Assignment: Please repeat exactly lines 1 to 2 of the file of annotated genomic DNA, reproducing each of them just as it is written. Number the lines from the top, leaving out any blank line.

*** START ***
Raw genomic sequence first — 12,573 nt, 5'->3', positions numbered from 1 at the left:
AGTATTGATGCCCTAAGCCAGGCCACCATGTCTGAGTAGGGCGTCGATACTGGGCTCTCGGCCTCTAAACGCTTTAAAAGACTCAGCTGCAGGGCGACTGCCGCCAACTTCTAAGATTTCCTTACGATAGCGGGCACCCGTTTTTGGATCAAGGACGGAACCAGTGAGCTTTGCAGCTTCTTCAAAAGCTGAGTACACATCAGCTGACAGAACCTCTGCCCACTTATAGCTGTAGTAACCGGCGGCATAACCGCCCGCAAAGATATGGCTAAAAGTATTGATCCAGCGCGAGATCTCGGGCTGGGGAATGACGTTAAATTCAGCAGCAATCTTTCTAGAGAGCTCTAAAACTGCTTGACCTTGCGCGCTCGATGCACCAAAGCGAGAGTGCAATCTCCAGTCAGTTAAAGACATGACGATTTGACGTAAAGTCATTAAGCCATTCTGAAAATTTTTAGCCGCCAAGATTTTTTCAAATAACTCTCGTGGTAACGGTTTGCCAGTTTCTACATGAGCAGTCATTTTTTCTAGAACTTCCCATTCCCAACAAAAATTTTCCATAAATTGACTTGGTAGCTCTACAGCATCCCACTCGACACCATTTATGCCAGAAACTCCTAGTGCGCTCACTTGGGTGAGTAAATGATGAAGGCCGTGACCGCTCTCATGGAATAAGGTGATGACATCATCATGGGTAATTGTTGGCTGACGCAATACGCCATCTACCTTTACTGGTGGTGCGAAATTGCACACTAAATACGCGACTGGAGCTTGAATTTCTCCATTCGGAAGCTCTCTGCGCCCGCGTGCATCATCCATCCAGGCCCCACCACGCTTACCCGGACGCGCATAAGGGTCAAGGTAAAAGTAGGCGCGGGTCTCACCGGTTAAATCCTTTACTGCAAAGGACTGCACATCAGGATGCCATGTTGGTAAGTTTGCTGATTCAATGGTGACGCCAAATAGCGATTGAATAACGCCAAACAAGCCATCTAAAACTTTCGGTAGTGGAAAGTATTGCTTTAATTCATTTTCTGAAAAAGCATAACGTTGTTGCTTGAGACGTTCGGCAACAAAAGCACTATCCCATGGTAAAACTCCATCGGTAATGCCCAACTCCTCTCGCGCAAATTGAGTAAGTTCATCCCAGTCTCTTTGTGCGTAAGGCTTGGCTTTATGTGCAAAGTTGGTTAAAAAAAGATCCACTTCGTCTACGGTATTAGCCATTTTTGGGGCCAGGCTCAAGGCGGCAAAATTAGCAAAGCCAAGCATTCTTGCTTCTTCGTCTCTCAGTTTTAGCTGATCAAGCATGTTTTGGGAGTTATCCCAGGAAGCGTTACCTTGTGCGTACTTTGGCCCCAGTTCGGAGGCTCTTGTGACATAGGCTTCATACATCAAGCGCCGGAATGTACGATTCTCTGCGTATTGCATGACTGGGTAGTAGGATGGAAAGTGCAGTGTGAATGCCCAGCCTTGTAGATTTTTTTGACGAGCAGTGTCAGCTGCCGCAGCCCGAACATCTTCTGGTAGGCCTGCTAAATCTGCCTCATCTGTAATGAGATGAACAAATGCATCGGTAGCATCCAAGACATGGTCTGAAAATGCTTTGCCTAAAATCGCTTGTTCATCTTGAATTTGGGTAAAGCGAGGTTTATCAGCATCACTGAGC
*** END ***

Raw genomic sequence first — 12,573 nt, 5'->3', positions numbered from 1 at the left:
AGTATTGATGCCCTAAGCCAGGCCACCATGTCTGAGTAGGGCGTCGATACTGGGCTCTCGGCCTCTAAACGCTTTAAAAGACTCAGCTGCAGGGCGACTGCCGCCAACTTCTAAGATTTCCTTACGATAGCGGGCACCCGTTTTTGGATCAAGGACGGAACCAGTGAGCTTTGCAGCTTCTTCAAAAGCTGAGTACACATCAGCTGACAGAACCTCTGCCCACTTATAGCTGTAGTAACCGGCGGCATAACCGCCCGCAAAGATATGGCTAAAAGTATTGATCCAGCGCGAGATCTCGGGCTGGGGAATGACGTTAAATTCAGCAGCAATCTTTCTAGAGAGCTCTAAAACTGCTTGACCTTGCGCGCTCGATGCACCAAAGCGAGAGTGCAATCTCCAGTCAGTTAAAGACATGACGATTTGACGTAAAGTCATTAAGCCATTCTGAAAATTTTTAGCCGCCAAGATTTTTTCAAATAACTCTCGTGGTAACGGTTTGCCAGTTTCTACATGAGCAGTCATTTTTTCTAGAACTTCCCATTCCCAACAAAAATTTTCCATAAATTGACTTGGTAGCTCTACAGCATCCCACTCGACACCATTTATGCCAGAAACTCCTAGTGCGCTCACTTGGGTGAGTAAATGATGAAGGCCGTGACCGCTCTCATGGAATAAGGTGATGACATCATCATGGGTAATTGTTGGCTGACGCAATACGCCATCTACCTTTACTGGTGGTGCGAAATTGCACACTAAATACGCGACTGGAGCTTGAATTTCTCCATTCGGAAGCTCTCTGCGCCCGCGTGCATCATCCATCCAGGCCCCACCACGCTTACCCGGACGCGCATAAGGGTCAAGGTAAAAGTAGGCGCGGGTCTCACCGGTTAAATCCTTTACTGCAAAGGACTGCACATCAGGATGCCATGTTGGTAAGTTTGCTGATTCAATGGTGACGCCAAATAGCGATTGAATAACGCCAAACAAGCCATCTAAAACTTTCGGTAGTGGAAAGTATTGCTTTAATTCATTTTCTGAAAAAGCATAACGTTGTTGCTTGAGACGTTCGGCAACAAAAGCACTATCCCATGGTAAAACTCCATCGGTAATGCCCAACTCCTCTCGCGCAAATTGAGTAAGTTCATCCCAGTCTCTTTGTGCGTAAGGCTTGGCTTTATGTGCAAAGTTGGTTAAAAAAAGATCCACTTCGTCTACGGTATTAGCCATTTTTGGGGCCAGGCTCAAGGCGGCAAAATTAGCAAAGCCAAGCATTCTTGCTTCTTCGTCTCTCAGTTTTAGCTGATCAAGCATGTTTTGGGAGTTATCCCAGGAAGCGTTACCTTGTGCGTACTTTGGCCCCAGTTCGGAGGCTCTTGTGACATAGGCTTCATACATCAAGCGCCGGAATGTACGATTCTCTGCGTATTGCATGACTGGGTAGTAGGATGGAAAGTGCAGTGTGAATGCCCAGCCTTGTAGATTTTTTTGACGAGCAGTGTCAGCTGCCGCAGCCCGAACATCTTCTGGTAGGCCTGCTAAATCTGCCTCATCTGTAATGAGATGAACAAATGCATCGGTAGCATCCAAGACATGGTCTGAAAATGCTTTGCCTAAAATCGCTTGTTCATCTTGAATTTGGGTAAAGCGAGGTTTATCAGCATCACTGAGC